Cuomo, Lobbyist Agree to Pension Ban

By Michael Gormley
|  Wednesday, Dec 8, 2010  |  Updated 2:00 PM EDT
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Cuomo, Lobbyist Agree to Pension Ban

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New York Attorney General Andrew Cuomo speaks during a press conference about recalled Toyota cars February 24, 2010 in New York City. Cuomo, thought to be a possible candidate for New York governor, has reached an agreement with the car company to provide Toyota owners in New York with alternative transportation and other perks in the aftermath of the massive recall of Toyota automobiles.

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Attorney General Andrew Cuomo said Wednesday that he reached a settlement with one of Albany's most influential lobbyists that would ban her from appearing before the state comptroller for five years.

Patricia Lynch, once Assembly Speaker Sheldon Silver's most trusted adviser, will also pay $500,000 to the state under the agreement.

The action is part of Cuomo's probe of politically connected people who helped clients arrange investments from the state's massive pension system. The comptroller is the sole trustee of the $133 billion pension system.

"We're pleased to put the matter behind us," Patricia Lynch Associates said in a statement.

Lynch remains close to Silver. The action could add to tension between Silver, who for decades has been the state's most powerful Democrat, and Cuomo. The Democratic governor-elect promises to confront the Legislature, end Albany's dysfunction and force lawmakers to disclose their clients in private law practices, something Silver, a lawyer, opposes.

Cuomo said Wednesday's agreement involved his concerns about lobbying and securities "misconduct."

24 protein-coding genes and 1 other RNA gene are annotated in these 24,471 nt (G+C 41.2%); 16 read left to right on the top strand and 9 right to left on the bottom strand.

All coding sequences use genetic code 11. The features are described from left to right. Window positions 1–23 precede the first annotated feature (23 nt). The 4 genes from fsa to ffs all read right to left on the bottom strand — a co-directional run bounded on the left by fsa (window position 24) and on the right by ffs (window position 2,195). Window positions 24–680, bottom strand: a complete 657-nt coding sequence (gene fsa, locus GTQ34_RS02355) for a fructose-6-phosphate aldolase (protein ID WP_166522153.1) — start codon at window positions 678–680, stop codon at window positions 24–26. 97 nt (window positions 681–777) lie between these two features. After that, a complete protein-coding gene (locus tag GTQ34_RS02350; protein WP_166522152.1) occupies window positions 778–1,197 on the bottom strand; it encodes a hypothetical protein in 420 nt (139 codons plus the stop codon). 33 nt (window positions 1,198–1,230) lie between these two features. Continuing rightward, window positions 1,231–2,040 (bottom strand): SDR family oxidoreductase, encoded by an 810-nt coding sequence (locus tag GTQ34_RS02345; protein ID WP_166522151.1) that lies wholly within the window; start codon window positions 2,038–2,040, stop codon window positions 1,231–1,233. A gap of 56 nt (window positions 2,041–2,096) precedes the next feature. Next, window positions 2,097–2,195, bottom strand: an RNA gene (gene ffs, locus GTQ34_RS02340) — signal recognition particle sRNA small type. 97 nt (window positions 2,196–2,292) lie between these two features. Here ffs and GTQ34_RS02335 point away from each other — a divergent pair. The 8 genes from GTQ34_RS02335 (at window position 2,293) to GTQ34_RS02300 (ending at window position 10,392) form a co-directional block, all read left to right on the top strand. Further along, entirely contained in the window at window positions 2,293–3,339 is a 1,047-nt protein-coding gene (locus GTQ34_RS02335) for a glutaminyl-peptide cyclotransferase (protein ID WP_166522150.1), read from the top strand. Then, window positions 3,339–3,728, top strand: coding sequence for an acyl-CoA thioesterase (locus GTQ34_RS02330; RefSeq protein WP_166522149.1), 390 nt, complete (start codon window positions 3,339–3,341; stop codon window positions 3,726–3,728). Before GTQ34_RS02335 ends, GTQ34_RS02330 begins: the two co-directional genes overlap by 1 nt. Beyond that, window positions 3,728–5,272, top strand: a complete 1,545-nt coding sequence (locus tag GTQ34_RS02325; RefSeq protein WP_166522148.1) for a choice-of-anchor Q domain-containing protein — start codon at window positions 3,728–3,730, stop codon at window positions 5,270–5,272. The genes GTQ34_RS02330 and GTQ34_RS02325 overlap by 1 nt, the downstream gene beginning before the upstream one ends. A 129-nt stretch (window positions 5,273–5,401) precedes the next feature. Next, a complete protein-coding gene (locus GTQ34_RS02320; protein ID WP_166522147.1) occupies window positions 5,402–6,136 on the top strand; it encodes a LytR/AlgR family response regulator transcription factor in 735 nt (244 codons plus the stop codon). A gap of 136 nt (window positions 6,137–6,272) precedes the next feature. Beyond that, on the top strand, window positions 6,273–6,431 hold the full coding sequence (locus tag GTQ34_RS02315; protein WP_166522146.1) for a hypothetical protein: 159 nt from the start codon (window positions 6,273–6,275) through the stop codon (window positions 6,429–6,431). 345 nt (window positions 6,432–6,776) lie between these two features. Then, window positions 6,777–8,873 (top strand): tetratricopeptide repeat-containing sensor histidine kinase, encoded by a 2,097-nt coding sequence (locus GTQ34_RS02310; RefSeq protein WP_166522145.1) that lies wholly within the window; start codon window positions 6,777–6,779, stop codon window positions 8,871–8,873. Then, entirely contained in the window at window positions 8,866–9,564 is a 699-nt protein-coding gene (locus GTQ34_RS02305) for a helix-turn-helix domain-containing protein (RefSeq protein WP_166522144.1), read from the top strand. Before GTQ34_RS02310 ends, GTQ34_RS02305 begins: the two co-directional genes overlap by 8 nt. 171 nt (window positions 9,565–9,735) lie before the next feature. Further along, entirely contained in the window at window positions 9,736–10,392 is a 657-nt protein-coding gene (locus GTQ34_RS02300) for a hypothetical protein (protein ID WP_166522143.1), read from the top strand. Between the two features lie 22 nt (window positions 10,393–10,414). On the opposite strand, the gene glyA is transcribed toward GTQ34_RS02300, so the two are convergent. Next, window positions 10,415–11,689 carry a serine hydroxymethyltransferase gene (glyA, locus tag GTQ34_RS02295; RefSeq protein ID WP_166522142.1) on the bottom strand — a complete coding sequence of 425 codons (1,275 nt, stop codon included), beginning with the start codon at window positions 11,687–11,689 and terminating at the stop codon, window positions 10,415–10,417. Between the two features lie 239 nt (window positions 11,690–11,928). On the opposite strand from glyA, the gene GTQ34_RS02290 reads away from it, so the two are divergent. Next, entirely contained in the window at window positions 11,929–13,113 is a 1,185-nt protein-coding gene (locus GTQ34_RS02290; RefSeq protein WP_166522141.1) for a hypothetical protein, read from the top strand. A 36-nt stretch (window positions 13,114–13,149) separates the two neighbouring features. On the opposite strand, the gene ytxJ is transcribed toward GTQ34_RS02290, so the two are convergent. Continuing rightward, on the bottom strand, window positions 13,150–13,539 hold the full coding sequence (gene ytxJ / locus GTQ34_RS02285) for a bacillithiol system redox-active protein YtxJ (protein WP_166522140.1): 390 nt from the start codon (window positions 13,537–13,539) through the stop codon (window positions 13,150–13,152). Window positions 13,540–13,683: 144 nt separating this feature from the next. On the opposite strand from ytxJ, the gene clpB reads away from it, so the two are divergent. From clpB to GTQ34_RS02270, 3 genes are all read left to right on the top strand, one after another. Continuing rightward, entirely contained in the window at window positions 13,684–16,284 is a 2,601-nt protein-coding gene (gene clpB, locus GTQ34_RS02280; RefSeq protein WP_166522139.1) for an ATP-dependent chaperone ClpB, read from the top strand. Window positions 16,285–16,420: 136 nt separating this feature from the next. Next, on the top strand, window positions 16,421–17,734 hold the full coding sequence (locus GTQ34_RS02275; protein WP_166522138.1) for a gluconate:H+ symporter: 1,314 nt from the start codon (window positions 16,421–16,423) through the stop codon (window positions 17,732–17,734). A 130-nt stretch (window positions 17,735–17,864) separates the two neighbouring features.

"Gifts, favors, and campaign contributions are not a legitimate basis for government contracts or special treatment," Cuomo said. "Lobbyists whose stock-in-trade is pay-to-play have no business appearing before government agencies that safeguard taxpayer dollars."

He accused Lynch of seeking favor for clients seeking investments from the comptroller's office by arranging contributions to former Democratic Comptroller Alan Hevesi. Cuomo said Lynch also sought gifts and a contract for the daughter of Hevesi's chief of staff. The daughter got a consulting contract from one of Lynch's clients paying $12,000 a month.

Cuomo said two clients were paying Lynch's firm $10,000 a month in lobbying fees in 2005-2006. He also said Lynch obtained $52,000 in improper "placement fees" in 2007 from a New York City pension fund investment without having the required securities license. Cuomo said Lynch repeatedly tried to persuade the state pension fund to approve investments for her clients.

Separately, pension fund adviser Aldus Equity will pay more than $1 million in restitution, Cuomo said.

Cuomo said the agreement concerns the company's responsibility for a former employee who pleaded guilty in October 2009 to securities fraud, a felony. The company and its current and former partners will pay $1 million in cash and forfeit certain fees and interest.

A spokesman for Aldus couldn't immediately be found for comment.

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